The title comes from an interview Benn gives about radioactivity from places like Chernobyl. He comments that even though the deaths they cause are tragic, more die of heartbreak every day unnoticed. Kenneth really picks up on this and mixes it with Russian ideas. He claims that despite the carefree trappings of capitalism and democracy, the sexual desires of the Western world are just as much of an ordeal as the classic wars and famines in places like Russia or Africa. In fact, because intrinsic they are perhaps even more of a hazard, whether suppressed or gratuitously gratified, and are far more rampant than in previous generations thanks to the sexual revolution. (What will Google hits make of this?)

Another theme running through the book is that of ice versus emotion. Benn has spent a lot of time in the Antarctic studying the lichens which can be frozen solid for years on end yet pick up life where it left off when they thaw. On the other hand Kenneth often turns to the quote that the heart is three parts glacier (which I can’t find now to see where it originated). It’s so much easier to look at things through the veil of intellectualism than to experience them, which I think in part explains Kenneth’s fascination with Benn’s marriage.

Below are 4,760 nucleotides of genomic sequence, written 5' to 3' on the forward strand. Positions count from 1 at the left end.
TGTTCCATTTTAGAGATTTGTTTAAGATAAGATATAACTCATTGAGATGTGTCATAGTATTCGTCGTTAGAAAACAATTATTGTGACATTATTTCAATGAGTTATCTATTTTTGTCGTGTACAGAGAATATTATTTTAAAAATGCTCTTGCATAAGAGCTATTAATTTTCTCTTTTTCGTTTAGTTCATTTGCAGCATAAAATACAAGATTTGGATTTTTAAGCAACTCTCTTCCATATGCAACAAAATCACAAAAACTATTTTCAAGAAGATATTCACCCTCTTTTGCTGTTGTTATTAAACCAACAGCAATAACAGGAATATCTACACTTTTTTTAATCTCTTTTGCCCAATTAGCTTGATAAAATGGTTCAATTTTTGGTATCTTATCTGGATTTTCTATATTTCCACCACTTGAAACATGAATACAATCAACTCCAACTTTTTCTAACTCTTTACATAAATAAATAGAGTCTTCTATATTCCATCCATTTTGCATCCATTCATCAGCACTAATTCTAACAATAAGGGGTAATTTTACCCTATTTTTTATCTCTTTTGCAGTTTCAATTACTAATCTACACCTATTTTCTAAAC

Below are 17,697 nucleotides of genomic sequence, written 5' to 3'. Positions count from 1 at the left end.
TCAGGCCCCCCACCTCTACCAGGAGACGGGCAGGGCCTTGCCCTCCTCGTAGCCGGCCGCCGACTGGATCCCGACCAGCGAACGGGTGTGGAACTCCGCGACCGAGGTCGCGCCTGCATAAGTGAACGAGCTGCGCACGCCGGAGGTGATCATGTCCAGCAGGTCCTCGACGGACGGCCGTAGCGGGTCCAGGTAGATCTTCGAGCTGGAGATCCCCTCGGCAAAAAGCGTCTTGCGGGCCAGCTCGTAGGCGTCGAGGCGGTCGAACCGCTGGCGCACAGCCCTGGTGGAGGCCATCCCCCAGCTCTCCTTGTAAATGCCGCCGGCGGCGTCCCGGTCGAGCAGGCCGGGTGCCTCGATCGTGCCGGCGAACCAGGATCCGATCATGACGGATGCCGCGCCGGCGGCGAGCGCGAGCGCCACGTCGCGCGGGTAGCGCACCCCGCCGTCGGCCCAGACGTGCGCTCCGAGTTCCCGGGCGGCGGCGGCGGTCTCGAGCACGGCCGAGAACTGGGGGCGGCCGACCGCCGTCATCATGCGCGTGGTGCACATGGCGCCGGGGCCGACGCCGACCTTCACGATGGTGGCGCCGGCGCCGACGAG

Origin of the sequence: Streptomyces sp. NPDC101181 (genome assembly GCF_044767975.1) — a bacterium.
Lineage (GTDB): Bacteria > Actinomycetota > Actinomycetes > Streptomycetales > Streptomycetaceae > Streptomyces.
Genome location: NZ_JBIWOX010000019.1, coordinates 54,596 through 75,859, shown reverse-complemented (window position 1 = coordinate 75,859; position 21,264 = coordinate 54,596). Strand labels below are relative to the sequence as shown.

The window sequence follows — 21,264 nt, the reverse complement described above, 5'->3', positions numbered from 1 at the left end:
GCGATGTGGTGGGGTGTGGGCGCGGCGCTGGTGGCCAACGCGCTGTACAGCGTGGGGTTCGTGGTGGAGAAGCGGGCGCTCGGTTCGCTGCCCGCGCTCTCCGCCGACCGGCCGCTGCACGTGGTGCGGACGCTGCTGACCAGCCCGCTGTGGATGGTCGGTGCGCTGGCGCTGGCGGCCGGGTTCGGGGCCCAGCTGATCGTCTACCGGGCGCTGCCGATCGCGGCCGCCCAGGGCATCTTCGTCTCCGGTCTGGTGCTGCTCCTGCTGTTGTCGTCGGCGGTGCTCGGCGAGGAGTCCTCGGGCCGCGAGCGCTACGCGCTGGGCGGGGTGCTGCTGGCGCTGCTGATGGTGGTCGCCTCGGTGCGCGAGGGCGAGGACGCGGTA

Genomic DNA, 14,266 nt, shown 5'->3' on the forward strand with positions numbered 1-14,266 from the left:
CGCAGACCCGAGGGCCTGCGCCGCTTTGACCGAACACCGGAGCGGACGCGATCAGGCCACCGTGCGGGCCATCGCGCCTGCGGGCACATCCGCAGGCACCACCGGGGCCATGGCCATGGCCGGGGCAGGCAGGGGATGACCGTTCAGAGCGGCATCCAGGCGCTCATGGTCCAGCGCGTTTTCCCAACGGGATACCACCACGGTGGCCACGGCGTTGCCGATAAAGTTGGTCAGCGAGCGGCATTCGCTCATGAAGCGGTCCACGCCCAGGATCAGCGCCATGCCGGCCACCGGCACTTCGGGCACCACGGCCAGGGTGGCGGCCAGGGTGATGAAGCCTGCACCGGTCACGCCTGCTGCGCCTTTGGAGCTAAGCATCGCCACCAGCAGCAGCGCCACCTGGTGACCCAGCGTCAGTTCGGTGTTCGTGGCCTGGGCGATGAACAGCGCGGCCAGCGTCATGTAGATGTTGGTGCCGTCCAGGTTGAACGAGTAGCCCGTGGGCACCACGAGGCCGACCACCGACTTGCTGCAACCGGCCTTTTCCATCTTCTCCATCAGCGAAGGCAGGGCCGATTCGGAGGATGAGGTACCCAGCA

Benn himself is also (or at least has the potential to be) a fascinating character. He has a vast intimate knowledge of plants and an almost mystic connection with them that Kenneth harps on. Kenneth’s goal in life, and the reason he chose Benn over his parents, is to understand this power of insight and transfer it from plants to human beings. He worships Benn, calling him the closest thing he knows to a “Citizen of Eternity (i.e. Moses or Mozart) and claiming others don’t recognize or appreciate his greatness. Half the time, however, I felt like I was in the ranks of the others. Benn seemed nuanced, idiosyncratic, special in both his knowledge and the fact that his life was oriented differently. But were his talents and situation really that singular? He certainly didn’t strike me as a man in a million and I felt it was a case of showing instead of telling. Then, of course, I remembered that we had a narrator. Regardless of whether or not Benn actually was a citizen of eternity, he seemed that way to Kenneth and so that’s the way he was described.